GDPR, What You Need to Know
GDPR, What You Need to Know
Florian Bersier
CEO & Founder
Last updated:
January 29, 2021
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Hello, Gmelius Community! On the 25th of May, 2018, the EU General Data Protection Regulation (GDPR) came into effect.

You’ve been likely hearing a lot about the GDPR over the last months and probably receiving an influx of “we updated our Privacy Policy” emails over the last days, but let’s take a step back for a moment.

This is not something new; a data protection legislation in the EU has been active for over two decades! The eight data protection principles of the 1995 EU Data Protection Directive, have been since governing the treatment of personal data by companies/organizations in the EU, and the new GDPR actually builds on these principles and enhances them.

Whether you’re a B2B or B2C, big or small, headquartered in the EU or not, we recommend you to familiarise yourself with the changes under the GDPR.

Here is, therefore, an overview of the regulation and its implications, to help you get started.

Please kindly note this is for general information and is not intended to constitute legal advice. We encourage you to consult with your own legal counsel to familiarize yourself with the requirements that govern your specific obligations under the GDPR.

What is GDPR anyway?

GDPR stands for General Data Protection Regulation. It regulates how companies can collect, process, and use personal data from EU individuals. It also dictates how companies must respond in the case of a data breach and/or a request from an EU resident to have his or her data deleted.

It’s primarily a set of laws aimed at enhancing the protection of EU citizens’ personal data and increasing the obligations of organizations to deal with that data in transparent and secure ways.

What constitutes personal data according to GDPR?

The GDPR defines personal data as any information that can be used to directly or indirectly identify a person, e.g., a name, a national ID number, an address, or even an IP address.

The new Regulation requires for personal data:

  • to be collected to fulfill a specific purpose and to be used for that purpose exclusively.
  • to be processed only in a fair, legal, and transparent way.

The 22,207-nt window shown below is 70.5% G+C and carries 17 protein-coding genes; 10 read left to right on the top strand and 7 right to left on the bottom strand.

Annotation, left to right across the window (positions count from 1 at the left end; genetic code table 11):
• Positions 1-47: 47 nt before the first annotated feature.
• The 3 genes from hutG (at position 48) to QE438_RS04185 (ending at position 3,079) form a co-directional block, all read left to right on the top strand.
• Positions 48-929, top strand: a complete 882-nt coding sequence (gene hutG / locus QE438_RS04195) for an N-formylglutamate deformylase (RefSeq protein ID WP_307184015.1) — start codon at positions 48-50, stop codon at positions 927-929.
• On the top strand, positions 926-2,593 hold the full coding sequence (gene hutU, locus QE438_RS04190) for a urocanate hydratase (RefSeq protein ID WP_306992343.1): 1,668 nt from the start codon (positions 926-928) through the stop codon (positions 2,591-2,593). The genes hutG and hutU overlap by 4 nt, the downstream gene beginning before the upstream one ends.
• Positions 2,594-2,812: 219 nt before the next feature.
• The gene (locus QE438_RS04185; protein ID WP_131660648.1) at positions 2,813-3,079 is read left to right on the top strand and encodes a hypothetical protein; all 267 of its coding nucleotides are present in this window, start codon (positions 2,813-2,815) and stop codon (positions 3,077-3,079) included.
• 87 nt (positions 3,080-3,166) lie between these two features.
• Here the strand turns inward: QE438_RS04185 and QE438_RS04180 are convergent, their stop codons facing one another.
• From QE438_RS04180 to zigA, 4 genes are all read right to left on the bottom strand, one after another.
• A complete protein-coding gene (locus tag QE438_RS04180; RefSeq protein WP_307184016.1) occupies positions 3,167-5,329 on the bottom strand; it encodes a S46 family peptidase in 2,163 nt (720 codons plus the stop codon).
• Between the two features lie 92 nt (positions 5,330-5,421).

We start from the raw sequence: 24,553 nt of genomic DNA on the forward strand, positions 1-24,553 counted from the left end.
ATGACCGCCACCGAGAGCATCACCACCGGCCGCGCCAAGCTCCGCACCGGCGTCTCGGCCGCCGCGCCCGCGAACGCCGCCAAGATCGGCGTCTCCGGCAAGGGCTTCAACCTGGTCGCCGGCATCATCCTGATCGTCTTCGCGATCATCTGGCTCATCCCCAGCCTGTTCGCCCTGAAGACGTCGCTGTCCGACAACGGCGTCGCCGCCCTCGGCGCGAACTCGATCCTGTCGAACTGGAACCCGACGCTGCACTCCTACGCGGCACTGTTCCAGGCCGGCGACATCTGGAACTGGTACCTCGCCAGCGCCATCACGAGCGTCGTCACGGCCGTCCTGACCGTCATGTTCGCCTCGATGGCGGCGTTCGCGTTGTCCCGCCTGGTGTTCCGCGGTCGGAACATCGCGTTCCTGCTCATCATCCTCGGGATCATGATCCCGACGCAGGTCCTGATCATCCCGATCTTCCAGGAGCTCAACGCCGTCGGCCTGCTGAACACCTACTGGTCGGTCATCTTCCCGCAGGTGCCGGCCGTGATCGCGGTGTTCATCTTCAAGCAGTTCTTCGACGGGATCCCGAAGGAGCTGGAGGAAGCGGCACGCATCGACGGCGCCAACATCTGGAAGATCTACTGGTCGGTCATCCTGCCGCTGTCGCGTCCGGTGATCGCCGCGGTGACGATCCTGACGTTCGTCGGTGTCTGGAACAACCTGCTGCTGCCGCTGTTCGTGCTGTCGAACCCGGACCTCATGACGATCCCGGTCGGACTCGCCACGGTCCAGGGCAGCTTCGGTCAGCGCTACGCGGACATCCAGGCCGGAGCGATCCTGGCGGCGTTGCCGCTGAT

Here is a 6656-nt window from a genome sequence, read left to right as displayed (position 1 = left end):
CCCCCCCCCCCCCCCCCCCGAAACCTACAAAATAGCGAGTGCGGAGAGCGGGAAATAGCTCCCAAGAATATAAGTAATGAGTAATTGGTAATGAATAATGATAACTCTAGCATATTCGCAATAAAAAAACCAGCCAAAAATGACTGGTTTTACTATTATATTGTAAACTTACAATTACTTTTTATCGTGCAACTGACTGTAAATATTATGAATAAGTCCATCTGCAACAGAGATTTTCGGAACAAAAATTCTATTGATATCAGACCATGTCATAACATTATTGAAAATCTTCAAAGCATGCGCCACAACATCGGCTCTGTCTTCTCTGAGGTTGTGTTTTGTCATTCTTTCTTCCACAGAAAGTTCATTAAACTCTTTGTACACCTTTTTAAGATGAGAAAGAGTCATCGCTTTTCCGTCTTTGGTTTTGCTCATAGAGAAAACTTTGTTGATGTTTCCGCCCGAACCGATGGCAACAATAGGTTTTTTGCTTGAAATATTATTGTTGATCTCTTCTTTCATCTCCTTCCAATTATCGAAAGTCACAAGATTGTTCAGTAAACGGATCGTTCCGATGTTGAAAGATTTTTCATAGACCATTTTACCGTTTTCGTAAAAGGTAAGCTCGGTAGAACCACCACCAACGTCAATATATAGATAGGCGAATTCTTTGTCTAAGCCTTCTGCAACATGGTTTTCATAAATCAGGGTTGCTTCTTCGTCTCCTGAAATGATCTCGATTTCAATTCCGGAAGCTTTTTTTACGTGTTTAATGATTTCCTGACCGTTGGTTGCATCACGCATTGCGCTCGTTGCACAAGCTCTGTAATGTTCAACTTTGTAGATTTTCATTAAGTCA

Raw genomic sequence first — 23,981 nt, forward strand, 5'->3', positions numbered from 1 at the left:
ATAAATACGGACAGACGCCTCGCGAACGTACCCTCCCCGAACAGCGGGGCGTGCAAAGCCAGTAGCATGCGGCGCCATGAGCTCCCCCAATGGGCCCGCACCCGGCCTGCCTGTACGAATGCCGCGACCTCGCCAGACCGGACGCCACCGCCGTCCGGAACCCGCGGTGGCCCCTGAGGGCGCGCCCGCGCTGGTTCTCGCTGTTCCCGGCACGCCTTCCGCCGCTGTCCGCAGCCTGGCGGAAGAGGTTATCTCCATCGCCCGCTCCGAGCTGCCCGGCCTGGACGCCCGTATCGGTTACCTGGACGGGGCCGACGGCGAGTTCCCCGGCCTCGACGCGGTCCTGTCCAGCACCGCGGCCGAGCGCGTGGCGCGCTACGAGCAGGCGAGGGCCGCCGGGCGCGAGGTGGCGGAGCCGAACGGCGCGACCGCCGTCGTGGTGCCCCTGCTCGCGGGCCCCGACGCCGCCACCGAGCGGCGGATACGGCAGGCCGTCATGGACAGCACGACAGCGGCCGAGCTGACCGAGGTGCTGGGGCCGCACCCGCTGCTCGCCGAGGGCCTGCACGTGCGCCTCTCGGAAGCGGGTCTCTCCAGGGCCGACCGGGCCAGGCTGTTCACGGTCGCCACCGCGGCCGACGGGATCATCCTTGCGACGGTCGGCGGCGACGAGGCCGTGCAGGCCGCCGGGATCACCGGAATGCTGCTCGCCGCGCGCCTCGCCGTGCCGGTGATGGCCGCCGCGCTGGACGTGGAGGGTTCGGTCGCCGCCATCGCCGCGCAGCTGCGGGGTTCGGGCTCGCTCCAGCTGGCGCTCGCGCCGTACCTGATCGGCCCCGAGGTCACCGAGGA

• to not to be withheld for longer than necessary after fulfilling its purpose.

This is an EU legislation, how does it affect me?

The territorial scope of the GDPR is far broader and applies not only to EU-based businesses but also to any company/organization that controls or processes data of EU citizens and residents.

In particular, it even applies to non-EU businesses who either market their products to people in the EU or monitor the behavior of people in the EU.

In other words, even if you’re based outside of the EU, but you control or process the data of EU citizens and residents, the GDPR applies to you too, that means essentially that any company with an online presence may be impacted.

What about the UK, will Brexit impact the compliance for businesses based in the UK?

Even though the UK is planning to leave the EU, the UK will still need to comply with the GDPR. Moreover, the UK has drafted legislation to update their current Data Protection Act to the standards of the GDPR, currently going through the Parliament.

How does my organization ensure our compliance?

It all comes down to your role in managing user data.

Source: F-Secure —

Data Controller

You are a data controller if your company / organization collects people’s personal data and makes decisions about what to do with it.

Data Processor

You are a data processor if your company / organization doesn’t decide what to do with the data but processes said data based on the instructions given by the controller.

You could be assigned both roles and act simultaneously as controllers and processors. For instance, Gmelius acts as a data processor for its users by offering its CRM solution but also acts as a data controller when members of the Gmelius team interact with clients or partners.

Regardless of your role, you need to put processes in place to follow through on requests from your users regarding their personal data and comply with applicable data privacy legislation accordingly.

It is worth mentioning that your users in the EU have the right to access their own personal data. They can request a copy of their data, request that their data be updated, deleted, restricted, or transported to another organization.

The full legislation text can be accessed here.

Gmelius’ Commitment to GDPR Compliance and Data Privacy

At Gmelius, we’re committed to full transparency, and that’s something that will never change. With that in mind, we use the new legislation as an opportunity to make some changes to our Privacy Policy and Terms of Service, that we consider fundamentally beneficial for our community.

We made these important changes, summarized below, with the aim to empower you to make the best decisions about the information that you share with us.

  • Our Privacy Policy has been slightly rewritten to make easier to understand what types of data we collect and how we use your data. Please take time to read it.
  • Updated age requirements: In our Terms of Service, we’ve changed the legal age of consent from 13 to 16 years.
  • An overview of our Security Policies and Technology is now available on our website, and it’s worth a read!
  • We added a Data Processing Addendum (DPA). If you are (or your use of our services) is subject to the GDPR, you can read and accept it by signing in to your Gmelius Dashboard.

The changes noted above are just highlights; for further information about Gmelius and GDPR, please visit our legal page or directly contact us to speak with a friendly member of the team.

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